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Legal journals and law school textbooks are filled with horror stories covering nearly every facet of law. Some of those stories involve probate cases and the lengths to which some families are forced to go in order to settle a loved one’s probate estate.

Two Types of Assets You’ll Leave Behind

When a person dies, that individual will leave behind two types of assets: probate and non-probate. The distinction is an important one when it comes to estate planning. Probate assets are those that are covered under the terms of a will. If a person dies without a will, state law will determine how those assets will be distributed among the relatives.

Non-probate assets bypass this process altogether. Non-probate assets are those that are covered under a will substitute. Examples of will substitutes include life insurance policies, payable-on-death accounts, and trusts.

What Are the Advantages of Making a Will?

First, with respect to probate assets, one of the chief advantages of having a will is the ability to direct who gets what upon your death rather than having such matters dictated by state law.

For example, in the event you die before your parents, perhaps you’d like some of your property to go to them. You can spell all of that out in your will. But if you die without a will, and you have a nuclear family of your own, your parents will get nothing. Ohio law assumes that you would want your assets to pass to your spouse and children unless you have specified otherwise.

What Are the Advantages of Non-Probate Assets?

For many families, establishing non-probate assets is a more attractive option in making a comprehensive estate plan. Under a life insurance policy, for example, the policyholder names a beneficiary, and that person will be paid regardless of the existence of a will. It’s a pretty straightforward way of providing for a significant other at what will surely be a difficult time. The same holds true of assets held in a payable-on-death bank account.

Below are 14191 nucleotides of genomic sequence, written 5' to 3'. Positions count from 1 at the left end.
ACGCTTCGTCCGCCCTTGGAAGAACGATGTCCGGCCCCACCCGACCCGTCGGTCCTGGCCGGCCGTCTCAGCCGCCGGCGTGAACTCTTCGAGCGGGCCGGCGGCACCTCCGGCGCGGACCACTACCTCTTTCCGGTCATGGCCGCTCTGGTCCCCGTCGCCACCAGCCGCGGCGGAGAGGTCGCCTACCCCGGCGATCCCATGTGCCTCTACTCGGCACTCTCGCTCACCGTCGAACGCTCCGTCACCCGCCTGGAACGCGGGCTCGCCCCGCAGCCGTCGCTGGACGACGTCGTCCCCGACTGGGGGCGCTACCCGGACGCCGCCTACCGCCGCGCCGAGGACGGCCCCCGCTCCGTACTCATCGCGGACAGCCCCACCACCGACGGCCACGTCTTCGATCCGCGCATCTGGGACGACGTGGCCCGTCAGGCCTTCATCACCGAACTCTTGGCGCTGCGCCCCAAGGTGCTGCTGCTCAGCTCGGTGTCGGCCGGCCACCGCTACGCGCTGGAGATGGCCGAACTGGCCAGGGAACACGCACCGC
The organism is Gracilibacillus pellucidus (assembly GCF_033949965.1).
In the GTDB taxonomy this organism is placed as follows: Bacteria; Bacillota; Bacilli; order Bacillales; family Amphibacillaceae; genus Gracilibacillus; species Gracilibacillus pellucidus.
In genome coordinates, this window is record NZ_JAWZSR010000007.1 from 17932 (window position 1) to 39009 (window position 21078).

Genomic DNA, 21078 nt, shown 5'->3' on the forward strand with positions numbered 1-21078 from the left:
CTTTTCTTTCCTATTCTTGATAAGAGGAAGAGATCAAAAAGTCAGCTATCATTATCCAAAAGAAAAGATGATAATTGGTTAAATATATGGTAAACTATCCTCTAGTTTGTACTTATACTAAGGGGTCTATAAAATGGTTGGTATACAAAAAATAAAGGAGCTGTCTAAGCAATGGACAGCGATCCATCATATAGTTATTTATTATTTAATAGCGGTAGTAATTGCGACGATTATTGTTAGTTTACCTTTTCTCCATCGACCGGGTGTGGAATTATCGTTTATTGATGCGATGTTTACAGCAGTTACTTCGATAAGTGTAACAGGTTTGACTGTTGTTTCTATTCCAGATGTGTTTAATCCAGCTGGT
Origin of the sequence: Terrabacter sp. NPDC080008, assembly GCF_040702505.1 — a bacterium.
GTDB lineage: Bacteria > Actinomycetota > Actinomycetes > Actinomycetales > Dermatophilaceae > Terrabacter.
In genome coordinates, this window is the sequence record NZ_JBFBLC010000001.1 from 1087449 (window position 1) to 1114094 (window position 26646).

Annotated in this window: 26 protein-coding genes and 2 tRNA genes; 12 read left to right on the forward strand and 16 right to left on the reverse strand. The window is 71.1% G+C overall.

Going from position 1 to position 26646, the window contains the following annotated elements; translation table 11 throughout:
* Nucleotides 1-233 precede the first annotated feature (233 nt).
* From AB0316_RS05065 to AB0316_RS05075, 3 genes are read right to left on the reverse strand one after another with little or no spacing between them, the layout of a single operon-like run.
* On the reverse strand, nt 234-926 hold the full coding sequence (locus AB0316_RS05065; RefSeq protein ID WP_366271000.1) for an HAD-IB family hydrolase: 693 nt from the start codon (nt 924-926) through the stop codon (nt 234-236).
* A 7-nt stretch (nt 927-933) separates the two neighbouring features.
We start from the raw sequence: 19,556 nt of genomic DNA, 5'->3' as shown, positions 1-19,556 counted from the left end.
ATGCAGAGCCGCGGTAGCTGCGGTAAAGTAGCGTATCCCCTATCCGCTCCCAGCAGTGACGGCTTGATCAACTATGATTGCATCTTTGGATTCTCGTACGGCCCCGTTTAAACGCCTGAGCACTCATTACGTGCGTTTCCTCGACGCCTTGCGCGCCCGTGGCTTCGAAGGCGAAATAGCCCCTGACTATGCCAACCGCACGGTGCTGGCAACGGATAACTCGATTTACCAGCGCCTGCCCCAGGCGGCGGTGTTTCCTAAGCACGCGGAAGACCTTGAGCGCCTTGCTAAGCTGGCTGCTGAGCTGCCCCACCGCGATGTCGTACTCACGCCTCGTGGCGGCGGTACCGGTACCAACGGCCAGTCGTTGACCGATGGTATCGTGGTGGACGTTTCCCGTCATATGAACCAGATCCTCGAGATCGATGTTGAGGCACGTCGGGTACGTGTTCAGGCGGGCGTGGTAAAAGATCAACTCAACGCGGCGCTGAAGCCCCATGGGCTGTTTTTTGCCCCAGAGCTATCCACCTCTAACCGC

trust is another way to create non-probate assets. The trust is overseen by a trustee who is then responsible for paying out claims and distributing the assets. A “probate avoidance trust” exists on its own and may be modified or revoked by the person who created it. The “probate avoidance trust” is to be distinguished from a trust created under a will (a “testamentary trust”) or a trust funded by a will (a “pour-over will”). By definition, neither the testamentary trust nor the pour-over will avoid probate.

Uniform Probate Code Is The Law in Ohio

In an effort to make this whole process easier, many states have adopted what is known as the Uniform Probate Code. The code is a series of statutes designed to establish a basic common ground in the area of probate law. The idea is that if all states utilized the Uniform Probate Code, all of these rules of succession would then be consistent from coast to coast, making everything easier for attorneys and families alike.

Ohio was the 16th state to formally adopted the Uniform Probate Code. Nevertheless, no state (including Ohio) has adopted the Uniform Probate Code as written, and each state (including Ohio) have modified the Code somewhat. So much for uniformity.

Local Help Is Available

Because state laws differ, it is important for residents of our area to contact an attorney well-versed in Ohio law when making an estate plan and one who has experience in probate and estate administration.

Attorney John C. Grundy has been serving the residents of Akron, Warren, Youngstown, Aurora and surrounding communities for decades and is ready to assist you with your financial affairs. Feel free to contact the office with your estate planning questions.